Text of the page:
Syriza has also been a fierce critic of the Western sanctions imposed on Russia after its annexation of Ukraine’s Crimean peninsula last May, and its support for separatists in the east of the country.
Ahead of Mr. Tsipras’ trip, however, the Greek government has attempted to ease concerns that it might break with the European Union on the issue.
Any change to sanctions would need unanimity in the European Union, but Greece could conceivably block any further sanctions measures or the extension of the current sanctions regime.
Mr. Tsipras’ economic advisor Theodoros Paraskevopoulas, said these fears were unfounded. While Greece viewed the sanctions with skepticism, it would not break with them, he told Germany’s RBB-Inforadio on Wednesday.
“Russia is interested in investing in Greek railways and Greek ports, and that is what will be discussed,” he said. The advisor insisted there would be no discussion of Russia providing Greece with loans.
The Greek finance minister, Yanis Varoufakis, has already sought to reassure partners, saying that Greece was not seeking any financial assistance outside of the European Union, as it was a matter that could be handled “within the European family.”
Still, Greece will be hoping Mr. Putin can help them in other ways, for example, by dropping the ban on imports of Greek fruit and vegetables that Russia imposed as part of reciprocal sanctions on all E.U. states.
Greece normally sells up to 60 percent of its harvest to Russia, with €180 million coming from its agricultural sales to the Russian market. Any relief on that issue would make a great difference to that industry.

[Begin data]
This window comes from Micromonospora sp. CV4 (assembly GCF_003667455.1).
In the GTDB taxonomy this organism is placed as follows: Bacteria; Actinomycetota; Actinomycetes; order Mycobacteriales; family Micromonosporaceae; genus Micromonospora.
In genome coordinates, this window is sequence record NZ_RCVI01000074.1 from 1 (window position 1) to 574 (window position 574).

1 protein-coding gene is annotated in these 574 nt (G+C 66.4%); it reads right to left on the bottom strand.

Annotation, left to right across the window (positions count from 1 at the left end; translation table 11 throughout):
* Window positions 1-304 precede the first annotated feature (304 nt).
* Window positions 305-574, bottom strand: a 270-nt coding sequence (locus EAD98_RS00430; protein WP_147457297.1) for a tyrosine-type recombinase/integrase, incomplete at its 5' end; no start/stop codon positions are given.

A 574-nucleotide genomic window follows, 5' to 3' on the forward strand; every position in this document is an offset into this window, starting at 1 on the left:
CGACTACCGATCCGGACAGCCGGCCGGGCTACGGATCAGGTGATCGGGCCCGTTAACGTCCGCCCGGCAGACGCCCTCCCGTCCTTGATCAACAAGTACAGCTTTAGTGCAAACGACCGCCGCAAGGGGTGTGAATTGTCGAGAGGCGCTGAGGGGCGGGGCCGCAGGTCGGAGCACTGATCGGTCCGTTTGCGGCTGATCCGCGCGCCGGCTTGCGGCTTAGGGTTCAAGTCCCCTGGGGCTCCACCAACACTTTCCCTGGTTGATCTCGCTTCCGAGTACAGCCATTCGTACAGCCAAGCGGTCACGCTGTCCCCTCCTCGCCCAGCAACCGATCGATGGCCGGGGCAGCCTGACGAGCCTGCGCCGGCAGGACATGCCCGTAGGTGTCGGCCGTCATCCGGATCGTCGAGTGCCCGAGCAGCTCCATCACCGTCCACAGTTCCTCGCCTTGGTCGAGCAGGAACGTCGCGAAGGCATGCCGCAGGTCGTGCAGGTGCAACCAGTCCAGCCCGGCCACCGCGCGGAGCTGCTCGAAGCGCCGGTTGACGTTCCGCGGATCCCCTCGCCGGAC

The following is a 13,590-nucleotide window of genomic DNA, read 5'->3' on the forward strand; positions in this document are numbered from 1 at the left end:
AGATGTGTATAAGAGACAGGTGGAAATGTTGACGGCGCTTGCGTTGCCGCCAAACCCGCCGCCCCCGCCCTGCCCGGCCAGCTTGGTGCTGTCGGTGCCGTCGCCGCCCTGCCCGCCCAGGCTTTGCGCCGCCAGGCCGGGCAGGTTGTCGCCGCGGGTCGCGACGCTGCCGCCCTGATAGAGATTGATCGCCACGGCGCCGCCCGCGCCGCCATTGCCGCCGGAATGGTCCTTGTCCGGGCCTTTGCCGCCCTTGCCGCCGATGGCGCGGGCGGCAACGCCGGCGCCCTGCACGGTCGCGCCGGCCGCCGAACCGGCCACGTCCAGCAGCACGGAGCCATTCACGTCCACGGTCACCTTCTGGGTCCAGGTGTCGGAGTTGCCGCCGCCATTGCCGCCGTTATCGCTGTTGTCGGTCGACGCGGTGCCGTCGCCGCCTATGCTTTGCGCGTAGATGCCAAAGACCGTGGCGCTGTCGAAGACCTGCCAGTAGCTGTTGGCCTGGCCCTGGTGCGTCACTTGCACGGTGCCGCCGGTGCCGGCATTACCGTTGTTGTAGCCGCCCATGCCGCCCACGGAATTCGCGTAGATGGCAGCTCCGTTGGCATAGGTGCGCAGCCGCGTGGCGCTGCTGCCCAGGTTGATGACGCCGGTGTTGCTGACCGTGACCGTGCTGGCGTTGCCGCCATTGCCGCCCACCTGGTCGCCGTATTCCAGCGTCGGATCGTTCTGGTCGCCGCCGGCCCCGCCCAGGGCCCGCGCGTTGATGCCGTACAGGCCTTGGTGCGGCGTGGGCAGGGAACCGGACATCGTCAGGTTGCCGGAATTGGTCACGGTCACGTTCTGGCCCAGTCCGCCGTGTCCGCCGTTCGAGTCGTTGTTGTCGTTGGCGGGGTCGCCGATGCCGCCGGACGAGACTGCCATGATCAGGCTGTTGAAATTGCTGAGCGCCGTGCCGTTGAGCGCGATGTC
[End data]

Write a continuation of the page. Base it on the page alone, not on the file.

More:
Athens is also banking on some kind of a deal to lower the price of natural gas imports. Russian energy giant Gazprom supplies two thirds of its current needs.
For Mr. Putin, the visit by an E.U. leader marks another welcome crack, however small, in the united front within the European Union on the sanctions issue. Mr. Tsipras is not the first European Union leader to visit Moscow, with Italian prime minister, Matteo Renzi, making a trip there last month – the first by an E.U. leader since the Crimean annexation.
For Greece, the trip may yield more negatives than pluses.
While the Russia trip may secure increased trade and energy deals, it could still be irritating enough to E.U. partners to raise questions about the Greek government’s ability or preparedness to reach a compromise with its lenders.
The Greek demands for war reparations also seem designed to acutely annoy Germany, the biggest contributor to the €240 billion in bailouts Greece has received so far and the country spearheading the euro-zone’s tough stance on reforms in exchange for financial aid.
The war reparations demands have already been greeted with disdain in Germany.
The deputy head of the Christian Democrats’ parliamentary group, Michael Fuchs, was blunt in his response to Mr. Tsipras’ insistence that Germany pay massive reparations: “He can forget it.”
On Tuesday deputy chancellor, Sigmar Gabriel, who is also economy minister, described the Greek move as strategically “dumb.”
Greece, he said, was reliant on euro-zone states creating more space for the country to maneuver, something that would not exactly be helped by such demands.
Mr. Gabriel dismissed the attempt to link reparations with the current crisis, saying “I think that it doesn’t move us forward one millimeter on the question of stabilizing Greece.”
Siobhán Dowling covers European politics from Berlin. Donata Riedel is a Berlin-based correspondent covering financial and economic policy. To contact the authors: firstname.lastname@example.org, email@example.com.